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The Intersection of Aviation and Politics

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Nearly a hundred years ago, the Nobel Prize winning German philosopher Thomas Mann wrote “[t]here is nothing that is not political. Everything is politics.”  These days, politics has become the lens through which all actions are judged.  Thanks to social media, something as apolitical as a company providing air transportation can find itself in the middle of a political and media firestorm at a moment’s notice.

For example, just this week, a woman who had come to Washington to protest the inauguration of Donald Trump had to be removed from a plane when she provoked a political argument with a Trump supporter sitting next to her.  According to media reports, the woman asked the man if he had come to protest or support President Trump.  When he responded that he was there to “celebrate democracy,” the woman began to berate him, requiring the intervention of a flight attendant.  At this point, with tempers flaring, the flight crew was called on to make quick decisions to try to defuse the conflict, and, when it appeared that the woman would not let it go, take control of the situation.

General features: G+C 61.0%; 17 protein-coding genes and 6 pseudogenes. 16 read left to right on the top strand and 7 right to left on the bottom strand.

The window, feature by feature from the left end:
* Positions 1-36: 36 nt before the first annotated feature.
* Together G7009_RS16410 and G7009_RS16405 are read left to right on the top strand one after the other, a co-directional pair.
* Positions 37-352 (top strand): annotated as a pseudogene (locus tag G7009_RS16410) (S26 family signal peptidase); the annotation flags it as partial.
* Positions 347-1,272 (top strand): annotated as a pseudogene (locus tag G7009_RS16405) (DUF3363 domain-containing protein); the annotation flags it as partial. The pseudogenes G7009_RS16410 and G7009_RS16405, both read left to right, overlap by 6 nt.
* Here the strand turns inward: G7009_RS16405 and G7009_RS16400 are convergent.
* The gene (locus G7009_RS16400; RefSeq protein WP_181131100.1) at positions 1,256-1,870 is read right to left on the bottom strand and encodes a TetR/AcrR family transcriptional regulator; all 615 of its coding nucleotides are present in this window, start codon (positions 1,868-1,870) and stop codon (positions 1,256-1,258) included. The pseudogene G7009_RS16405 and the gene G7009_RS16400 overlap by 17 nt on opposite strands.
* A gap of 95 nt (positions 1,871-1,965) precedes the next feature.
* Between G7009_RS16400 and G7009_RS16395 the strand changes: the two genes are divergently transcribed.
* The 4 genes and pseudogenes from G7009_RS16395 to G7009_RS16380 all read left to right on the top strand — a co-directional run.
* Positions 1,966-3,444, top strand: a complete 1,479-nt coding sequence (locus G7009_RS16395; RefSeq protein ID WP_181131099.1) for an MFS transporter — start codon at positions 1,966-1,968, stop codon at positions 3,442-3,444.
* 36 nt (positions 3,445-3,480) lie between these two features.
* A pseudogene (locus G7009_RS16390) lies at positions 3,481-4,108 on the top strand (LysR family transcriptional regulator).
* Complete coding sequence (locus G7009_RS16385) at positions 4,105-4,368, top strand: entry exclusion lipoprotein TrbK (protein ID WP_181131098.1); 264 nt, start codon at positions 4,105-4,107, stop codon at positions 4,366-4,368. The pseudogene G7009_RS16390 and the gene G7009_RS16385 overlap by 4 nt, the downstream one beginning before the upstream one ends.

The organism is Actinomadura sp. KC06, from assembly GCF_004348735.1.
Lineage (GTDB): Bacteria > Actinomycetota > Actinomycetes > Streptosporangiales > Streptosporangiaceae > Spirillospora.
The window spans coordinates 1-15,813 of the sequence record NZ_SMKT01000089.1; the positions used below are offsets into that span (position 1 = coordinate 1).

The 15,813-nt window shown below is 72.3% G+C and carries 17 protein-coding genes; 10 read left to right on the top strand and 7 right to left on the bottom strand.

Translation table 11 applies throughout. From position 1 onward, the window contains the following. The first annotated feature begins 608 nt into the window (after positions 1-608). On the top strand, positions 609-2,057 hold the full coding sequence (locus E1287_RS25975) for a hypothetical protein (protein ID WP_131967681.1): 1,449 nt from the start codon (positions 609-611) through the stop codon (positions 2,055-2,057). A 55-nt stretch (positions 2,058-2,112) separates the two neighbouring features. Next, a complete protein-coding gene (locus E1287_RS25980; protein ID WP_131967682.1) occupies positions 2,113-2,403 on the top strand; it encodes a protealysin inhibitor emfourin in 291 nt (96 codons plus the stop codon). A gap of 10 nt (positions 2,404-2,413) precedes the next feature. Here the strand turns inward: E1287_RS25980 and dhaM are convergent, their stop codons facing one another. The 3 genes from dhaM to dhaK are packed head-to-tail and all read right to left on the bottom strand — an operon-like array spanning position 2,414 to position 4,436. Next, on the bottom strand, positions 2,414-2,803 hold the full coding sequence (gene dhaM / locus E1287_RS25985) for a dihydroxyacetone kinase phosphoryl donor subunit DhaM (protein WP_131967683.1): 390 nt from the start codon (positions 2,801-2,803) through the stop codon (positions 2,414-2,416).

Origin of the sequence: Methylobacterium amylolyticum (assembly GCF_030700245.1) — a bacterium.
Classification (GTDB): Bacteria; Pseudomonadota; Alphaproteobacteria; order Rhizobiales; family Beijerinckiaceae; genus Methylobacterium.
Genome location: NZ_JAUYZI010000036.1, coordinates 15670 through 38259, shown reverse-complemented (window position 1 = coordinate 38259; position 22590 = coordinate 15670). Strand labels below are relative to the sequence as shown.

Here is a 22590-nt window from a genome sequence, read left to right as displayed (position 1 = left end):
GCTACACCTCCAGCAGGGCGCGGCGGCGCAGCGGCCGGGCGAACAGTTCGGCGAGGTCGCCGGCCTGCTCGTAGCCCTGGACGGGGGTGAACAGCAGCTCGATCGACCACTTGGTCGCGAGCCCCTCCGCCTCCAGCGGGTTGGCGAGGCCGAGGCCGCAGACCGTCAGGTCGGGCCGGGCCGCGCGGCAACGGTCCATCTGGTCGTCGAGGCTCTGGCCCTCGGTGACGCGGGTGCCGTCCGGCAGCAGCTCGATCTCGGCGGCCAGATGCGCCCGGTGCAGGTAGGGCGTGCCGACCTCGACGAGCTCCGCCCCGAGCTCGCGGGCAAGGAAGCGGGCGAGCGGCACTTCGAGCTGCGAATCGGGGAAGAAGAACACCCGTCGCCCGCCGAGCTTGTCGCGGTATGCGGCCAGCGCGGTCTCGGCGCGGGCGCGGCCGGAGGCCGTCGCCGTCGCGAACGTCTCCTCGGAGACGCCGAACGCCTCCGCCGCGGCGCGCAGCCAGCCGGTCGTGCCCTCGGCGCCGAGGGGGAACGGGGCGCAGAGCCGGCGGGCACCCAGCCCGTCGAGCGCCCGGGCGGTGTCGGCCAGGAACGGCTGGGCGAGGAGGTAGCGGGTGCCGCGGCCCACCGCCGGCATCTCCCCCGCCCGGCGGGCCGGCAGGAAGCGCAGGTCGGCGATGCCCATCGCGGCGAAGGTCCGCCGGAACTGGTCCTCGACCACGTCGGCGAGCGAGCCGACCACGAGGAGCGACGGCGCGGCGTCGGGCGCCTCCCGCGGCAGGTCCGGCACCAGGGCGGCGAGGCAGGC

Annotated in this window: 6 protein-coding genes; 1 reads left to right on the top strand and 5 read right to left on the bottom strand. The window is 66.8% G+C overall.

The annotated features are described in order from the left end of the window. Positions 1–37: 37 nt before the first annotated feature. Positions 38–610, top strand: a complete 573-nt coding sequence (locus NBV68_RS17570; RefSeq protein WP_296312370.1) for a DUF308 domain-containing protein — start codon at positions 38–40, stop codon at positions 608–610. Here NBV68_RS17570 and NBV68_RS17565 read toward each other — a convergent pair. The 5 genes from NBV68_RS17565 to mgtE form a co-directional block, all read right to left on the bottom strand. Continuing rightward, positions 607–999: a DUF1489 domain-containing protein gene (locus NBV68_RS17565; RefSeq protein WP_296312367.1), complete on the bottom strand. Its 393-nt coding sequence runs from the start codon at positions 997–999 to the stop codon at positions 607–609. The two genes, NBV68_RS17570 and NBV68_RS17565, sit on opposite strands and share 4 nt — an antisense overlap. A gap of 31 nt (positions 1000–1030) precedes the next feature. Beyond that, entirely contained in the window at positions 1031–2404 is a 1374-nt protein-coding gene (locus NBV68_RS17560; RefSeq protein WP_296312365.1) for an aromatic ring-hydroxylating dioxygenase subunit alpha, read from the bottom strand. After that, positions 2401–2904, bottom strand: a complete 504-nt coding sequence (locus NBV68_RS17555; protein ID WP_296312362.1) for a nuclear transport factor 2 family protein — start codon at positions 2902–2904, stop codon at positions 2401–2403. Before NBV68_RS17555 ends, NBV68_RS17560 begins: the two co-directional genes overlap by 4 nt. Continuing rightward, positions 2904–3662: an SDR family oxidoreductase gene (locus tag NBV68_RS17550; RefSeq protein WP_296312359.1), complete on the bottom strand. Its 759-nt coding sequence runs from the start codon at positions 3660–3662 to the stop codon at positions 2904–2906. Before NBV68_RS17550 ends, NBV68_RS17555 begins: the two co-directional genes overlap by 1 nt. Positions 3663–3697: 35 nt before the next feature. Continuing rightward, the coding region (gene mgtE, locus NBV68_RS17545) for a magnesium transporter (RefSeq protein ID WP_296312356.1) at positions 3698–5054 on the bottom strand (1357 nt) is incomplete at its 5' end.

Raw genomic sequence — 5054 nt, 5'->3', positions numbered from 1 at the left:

Of course, what everyone would agree is that every delicate situation now has the potential to become a public relations nightmare due to the ubiquitous cell phone.  What once would have been nothing more than a small human interest story of a few lines about someone being ejected from a plane becomes a dramatic event that everyone in the world can watch over and over again, from every conceivable angle, with arm chair pundits second guessing the actions of all of the participants.  This high profile incident joins several others that also got a great deal of attention recently, such as Ivanka Trump being harassed by a fellow passenger during boarding, and the Trump supporter who earned a lifetime ban from an airline for berating Hillary Clinton supporters.

With literally the whole world watching every minor incident, the airlines have been well served by the calm professionalism of their employees.  Perhaps we, as passengers can follow their lead.  Even if we can’t act “professionally” as passengers, at least try to be level headed and courteous to each other, particularly since we will be sitting together in a confined space for several hours as we travel.

P.S. Watch the video and look at her husband . . . .